Southern Research Institute

A Molecular Libraries Screening Center Program

  • The Southern Research Molecular Libraries Screening Center TeamThe Southern Research Molecular Libraries Screening Center Team
  • The Southern Research Molecular Libraries Screening Center Team
  • Fig. 1: Distribution of SRMLSC Assays by Type
  • Fig 2: Total Number of Compounds Screened by the SRMLSC. Descriptions of the individual assays and the results are available on PubChem (
  • Table 1: A Selection of Scaffolds Entering Probe Optimisation Chemistry

A goal of the NIH Roadmap Initiative is to empower the scientific community with small molecule probes to study biological processes involved in health and disease. Since 2005, the Southern Research Molecular Libraries Screening Center (SRMLSC) has conducted over 30 HTS campaigns and has uploaded nearly 4 million data points to PubChem. Given that most assays conducted by the MLSCN involve non-conventional drug targets, this program is anticipated to result in a rich and unique database of compounds for investigators with interests in drug discovery.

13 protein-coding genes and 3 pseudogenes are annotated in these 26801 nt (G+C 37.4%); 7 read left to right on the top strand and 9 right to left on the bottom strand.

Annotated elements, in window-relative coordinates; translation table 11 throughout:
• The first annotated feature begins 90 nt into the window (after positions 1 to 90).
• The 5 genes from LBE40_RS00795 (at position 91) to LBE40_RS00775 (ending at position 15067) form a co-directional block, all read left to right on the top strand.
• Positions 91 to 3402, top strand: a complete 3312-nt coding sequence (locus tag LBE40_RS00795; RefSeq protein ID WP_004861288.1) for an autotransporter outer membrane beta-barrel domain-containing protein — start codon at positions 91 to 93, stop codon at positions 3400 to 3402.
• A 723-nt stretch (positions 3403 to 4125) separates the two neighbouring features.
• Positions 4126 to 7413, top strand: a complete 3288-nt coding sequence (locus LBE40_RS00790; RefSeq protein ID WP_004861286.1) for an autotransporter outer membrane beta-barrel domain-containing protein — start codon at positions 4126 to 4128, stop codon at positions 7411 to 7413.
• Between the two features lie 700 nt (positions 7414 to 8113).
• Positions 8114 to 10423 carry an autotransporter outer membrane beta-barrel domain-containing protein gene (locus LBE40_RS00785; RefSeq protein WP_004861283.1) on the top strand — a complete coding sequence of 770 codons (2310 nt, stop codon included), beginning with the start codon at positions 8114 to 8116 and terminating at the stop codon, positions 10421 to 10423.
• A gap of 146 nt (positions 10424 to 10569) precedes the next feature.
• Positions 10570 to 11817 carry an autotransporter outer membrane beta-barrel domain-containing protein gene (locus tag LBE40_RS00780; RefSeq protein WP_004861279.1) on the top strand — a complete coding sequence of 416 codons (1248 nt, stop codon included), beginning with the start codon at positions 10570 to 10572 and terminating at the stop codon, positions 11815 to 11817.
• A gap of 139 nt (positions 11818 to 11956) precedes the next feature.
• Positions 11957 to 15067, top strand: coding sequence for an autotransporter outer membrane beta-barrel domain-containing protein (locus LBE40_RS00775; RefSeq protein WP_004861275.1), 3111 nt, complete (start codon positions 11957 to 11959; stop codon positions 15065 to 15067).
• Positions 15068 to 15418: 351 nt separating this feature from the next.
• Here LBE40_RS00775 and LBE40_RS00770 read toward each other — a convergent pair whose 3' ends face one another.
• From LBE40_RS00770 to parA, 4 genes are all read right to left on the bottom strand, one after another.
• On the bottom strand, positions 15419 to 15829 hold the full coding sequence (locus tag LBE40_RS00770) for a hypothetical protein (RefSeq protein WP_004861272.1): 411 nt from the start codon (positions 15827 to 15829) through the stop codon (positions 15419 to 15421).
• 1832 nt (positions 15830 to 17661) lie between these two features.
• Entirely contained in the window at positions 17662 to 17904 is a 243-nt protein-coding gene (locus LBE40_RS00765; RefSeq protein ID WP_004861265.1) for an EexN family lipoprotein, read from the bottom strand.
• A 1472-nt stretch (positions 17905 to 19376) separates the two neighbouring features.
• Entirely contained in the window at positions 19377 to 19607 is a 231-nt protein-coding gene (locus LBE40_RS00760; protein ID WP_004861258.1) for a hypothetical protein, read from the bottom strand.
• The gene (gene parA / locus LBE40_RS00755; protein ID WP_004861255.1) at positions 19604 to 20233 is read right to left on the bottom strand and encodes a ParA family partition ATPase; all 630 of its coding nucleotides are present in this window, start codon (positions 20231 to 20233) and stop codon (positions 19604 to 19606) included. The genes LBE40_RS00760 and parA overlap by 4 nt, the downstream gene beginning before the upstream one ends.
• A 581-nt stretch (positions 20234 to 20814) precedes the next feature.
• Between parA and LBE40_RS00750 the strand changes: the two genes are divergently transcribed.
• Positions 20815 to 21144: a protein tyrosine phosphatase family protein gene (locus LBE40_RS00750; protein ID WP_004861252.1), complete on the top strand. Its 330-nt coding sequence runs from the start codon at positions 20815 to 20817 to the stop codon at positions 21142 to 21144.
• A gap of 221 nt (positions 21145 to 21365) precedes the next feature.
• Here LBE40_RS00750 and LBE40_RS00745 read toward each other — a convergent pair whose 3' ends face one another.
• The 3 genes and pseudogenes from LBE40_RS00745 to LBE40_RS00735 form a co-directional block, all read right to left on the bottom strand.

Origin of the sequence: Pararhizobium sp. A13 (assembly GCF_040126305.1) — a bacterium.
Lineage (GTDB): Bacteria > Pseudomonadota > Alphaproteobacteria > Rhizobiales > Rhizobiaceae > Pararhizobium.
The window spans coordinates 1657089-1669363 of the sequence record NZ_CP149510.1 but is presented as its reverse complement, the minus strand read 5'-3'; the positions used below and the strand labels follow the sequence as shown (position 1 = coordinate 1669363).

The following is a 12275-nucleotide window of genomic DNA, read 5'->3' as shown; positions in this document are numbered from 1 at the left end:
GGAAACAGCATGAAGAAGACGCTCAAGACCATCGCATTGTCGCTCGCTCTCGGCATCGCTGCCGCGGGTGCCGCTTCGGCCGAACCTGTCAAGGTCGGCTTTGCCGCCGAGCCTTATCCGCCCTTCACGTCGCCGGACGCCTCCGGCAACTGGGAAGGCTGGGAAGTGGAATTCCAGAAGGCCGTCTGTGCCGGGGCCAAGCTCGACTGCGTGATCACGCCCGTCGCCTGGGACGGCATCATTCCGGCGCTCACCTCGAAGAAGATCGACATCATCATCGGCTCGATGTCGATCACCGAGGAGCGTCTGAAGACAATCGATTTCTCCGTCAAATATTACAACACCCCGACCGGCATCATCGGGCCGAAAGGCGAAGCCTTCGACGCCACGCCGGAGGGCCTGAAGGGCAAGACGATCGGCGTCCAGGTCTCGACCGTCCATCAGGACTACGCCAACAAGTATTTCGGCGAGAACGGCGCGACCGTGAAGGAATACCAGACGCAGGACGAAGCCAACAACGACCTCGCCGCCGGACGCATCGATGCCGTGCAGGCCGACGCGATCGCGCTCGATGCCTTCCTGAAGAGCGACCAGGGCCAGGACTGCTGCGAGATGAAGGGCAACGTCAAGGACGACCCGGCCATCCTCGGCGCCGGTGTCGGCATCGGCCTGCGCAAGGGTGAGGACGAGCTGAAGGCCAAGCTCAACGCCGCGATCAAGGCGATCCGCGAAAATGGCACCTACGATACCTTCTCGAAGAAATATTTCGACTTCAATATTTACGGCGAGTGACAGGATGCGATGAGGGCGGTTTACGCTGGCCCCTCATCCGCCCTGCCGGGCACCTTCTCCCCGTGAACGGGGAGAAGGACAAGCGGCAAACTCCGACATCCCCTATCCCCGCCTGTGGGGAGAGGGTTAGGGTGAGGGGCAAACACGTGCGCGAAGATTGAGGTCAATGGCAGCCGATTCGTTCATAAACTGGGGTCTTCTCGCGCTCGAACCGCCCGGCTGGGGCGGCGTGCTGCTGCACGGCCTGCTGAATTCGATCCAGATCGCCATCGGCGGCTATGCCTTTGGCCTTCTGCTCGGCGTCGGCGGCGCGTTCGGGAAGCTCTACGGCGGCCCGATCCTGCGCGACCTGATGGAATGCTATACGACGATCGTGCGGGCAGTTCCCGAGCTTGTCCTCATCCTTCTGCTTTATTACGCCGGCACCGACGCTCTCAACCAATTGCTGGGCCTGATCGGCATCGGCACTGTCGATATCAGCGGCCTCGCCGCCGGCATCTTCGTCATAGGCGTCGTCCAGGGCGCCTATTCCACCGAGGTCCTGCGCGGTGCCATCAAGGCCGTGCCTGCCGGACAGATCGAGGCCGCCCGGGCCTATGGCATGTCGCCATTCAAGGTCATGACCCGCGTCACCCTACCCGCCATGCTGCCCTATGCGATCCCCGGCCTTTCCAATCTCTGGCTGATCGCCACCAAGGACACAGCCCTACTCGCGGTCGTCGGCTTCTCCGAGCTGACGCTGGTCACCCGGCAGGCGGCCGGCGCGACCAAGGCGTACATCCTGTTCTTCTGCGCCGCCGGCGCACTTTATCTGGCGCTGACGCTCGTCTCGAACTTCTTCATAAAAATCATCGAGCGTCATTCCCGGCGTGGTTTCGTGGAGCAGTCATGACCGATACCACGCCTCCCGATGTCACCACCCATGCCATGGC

For more than 65 years, Southern Research Institute has been one of the leaders in the fields of drug discovery and drug development. The primary goal of its pharmacological research is to identify novel, small molecule compounds and progress these lead compounds from discovery to FDA acceptance. SRI is concerned with the discovery of anti-cancer agents having discovered six FDA-approved treatments with an additional six drug leads currently in clinical trials. Additional therapeutic discovery work is being done in infectious diseases and in neuroscience. Three major groups in the company's drug discovery division have led the way to its success: medicinal chemistry, biochemistry and molecular biology, and high-throughput screening.
As a not-for-profit entity, SRI's drug discovery research is often supported by funding from the National Institute of Health and other government organisations. Even as the government funding is granted to a particular department or group, the three departments have all contributed to the achievements of Southern Research's drug discovery efforts in multiple contracts or projects. Following the success in screening hundreds of thousands of compounds through these NIH-funded programs, SRI was again recognised for its outstanding drug discovery accomplishments and chosen to be a screening center as part of the Molecular Libraries Screening Centers Network (MLSCN). In June of 2005 the Southern Research Molecular Libraries Screening Center (SRMLSC) was created.


The SRMLSC has had a total of thirty-four assays assigned to it through this program, more than any other extramural center in the network.